BY GABI TABIB
On Friday, May 4th, the Avengers made its debut in theaters. Pleasing fans and critics alike, the Avengers made $200.3 million in its opening weekend, breaking the Weekend Release Box Office record previously held by Harry Potter and the Deathly Hallows Part 2.
Loki (the evil adopted brother of the Norse god Thor) has returned to Earth and stolen a precious energy cube known as the tesseract. This mystical artifact in the hands of evil could destroy all of mankind. This prompts Nick Fury, director of the international peacekeeping agency known as S.H.I.E.L.D., to create a team to pull the world back from the brink of disaster. This team, the Avengers Initiative, is comprised of the world’s best superheroes: Iron Man (Tony Stark), Captain America (Steve Rogers), Dr. Bruce Banner and his alter ego Hulk, Black Widow (Natasha Romanoff), Thor, and Hawkeye (Clint Barton). Fighting against Loki and his band of alien Chitauri soldiers, the Avengers fight to save our world as we know it.
Directed by Joss Whedon, the Avengers has proved itself a worthy superhero movie. This movie has it all: a dynamic cast, an amazing script, and an interesting plot that kept me sitting through all three hours of the movie.
From the beginning, the audience is whisked away into the Marvel Universe, experiencing the birth of the “Earth’s Mightiest Heroes”. The plot stays true to the original Avenger’s comics, in which the founding Avengers couldn’t be in the same room without a fight breaking out. There is also Nick Fury’s (Samuel L. Jackson) deceptiveness that made the movie ten times more enjoyable. The interaction between characters was organic, which shows that Whedon did his homework.
It was also the script that made this movie such a great success. The back and forth banter between friend and foe was quick, but easy to follow. This allowed for many one-liners that left the audience doubling over with laughter.
The combination of so many major characters was a lot more enjoyable than expected. Many had expected that one Avenger—either Tony Stark or Steve Rogers—would steal the show and the movie would revolve around them. However, because this was a team effort, the audience was able to follow all the characters and understand their origins even if they hadn’t seen the previous movies.
Robert Downey Jr., Chris Evans, Chris Hemsworth, Tom Hiddleston, and Samuel L. Jackson reprised their roles as Tony Stark, Steve Rogers, Thor, Loki, and Nick Fury. Scarlett Johansson was cast as Natasha Romanoff a.k.a Black Widow. Admittedly, Johansson could have done a better job. Black Widow is from Russia, and in the opening sequence she is speaking Russian. If Johansson could already speak with a decent Russian accent, she should have been able to do so throughout the rest of the movie. Jeremy Renner played Clint Barton a.k.a Hawkeye and did so with flare. Renner gave Hawkeye such unrealistic talent—such as shooting an arrow behind his back—that it just worked.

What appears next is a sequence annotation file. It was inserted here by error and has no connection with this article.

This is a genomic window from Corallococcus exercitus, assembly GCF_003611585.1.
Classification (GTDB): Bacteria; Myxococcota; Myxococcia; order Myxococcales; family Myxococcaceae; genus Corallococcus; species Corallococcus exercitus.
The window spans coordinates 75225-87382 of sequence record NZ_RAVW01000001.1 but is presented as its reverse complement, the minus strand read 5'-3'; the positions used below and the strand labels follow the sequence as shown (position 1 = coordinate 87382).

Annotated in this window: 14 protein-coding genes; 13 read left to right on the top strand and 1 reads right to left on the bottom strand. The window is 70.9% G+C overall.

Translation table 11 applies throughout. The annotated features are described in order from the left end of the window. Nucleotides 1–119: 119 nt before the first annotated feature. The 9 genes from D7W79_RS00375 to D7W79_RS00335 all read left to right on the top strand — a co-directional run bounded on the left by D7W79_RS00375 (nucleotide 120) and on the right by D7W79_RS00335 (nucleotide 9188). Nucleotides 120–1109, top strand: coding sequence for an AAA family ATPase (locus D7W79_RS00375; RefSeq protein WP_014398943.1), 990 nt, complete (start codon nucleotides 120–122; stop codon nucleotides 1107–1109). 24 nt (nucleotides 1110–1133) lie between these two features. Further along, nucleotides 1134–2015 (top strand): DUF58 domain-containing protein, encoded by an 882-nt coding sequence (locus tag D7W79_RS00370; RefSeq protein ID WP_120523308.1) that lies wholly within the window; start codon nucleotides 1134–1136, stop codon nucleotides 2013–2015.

However, Mark Ruffalo stole the show with his portrayal of Dr. Bruce Banner, a.k.a The Hulk. Banner had the intellectuality of Tony Stark, the brawn of Thor (when in his hulking form), and the wit to match. In the past, there has been trouble finding the right actor to cast as Bruce Banner, but Ruffalo portrayed him almost flawlessly. This success is mainly because the Hulk was not seen until the climax of the movie. Instead, the audience was able to see Banner’s complex and intuitive side.
Watching the Avengers was like reading a comic book. The shot composition gave the movie authentic feel that wasn’t expected. The action was more intense, the plot twists more surprising, and the evil Chitauri more ominous because it was as if it were being pulled from Avengers creators Stan Lee and Jack Kirby’s minds.
The effects were explosive, to say the least. Iron Man’s suit is mechanistic. The Hulk looks as real as any other ten-foot monster could. Even the Chitauri and its monster carrier look realistic. But again, the Chitauri’s carrier could have looked less reminiscent of Transformer 3’s drilling monster that destroyed half of Chicago.
The Avengers is a movie that is worth the ten dollars to see it. With explosive action, hilarious one-liners, and a well-versed director such as Joss Whedon, The Avengers is sure to please both comic book fans and Avenger novices alike.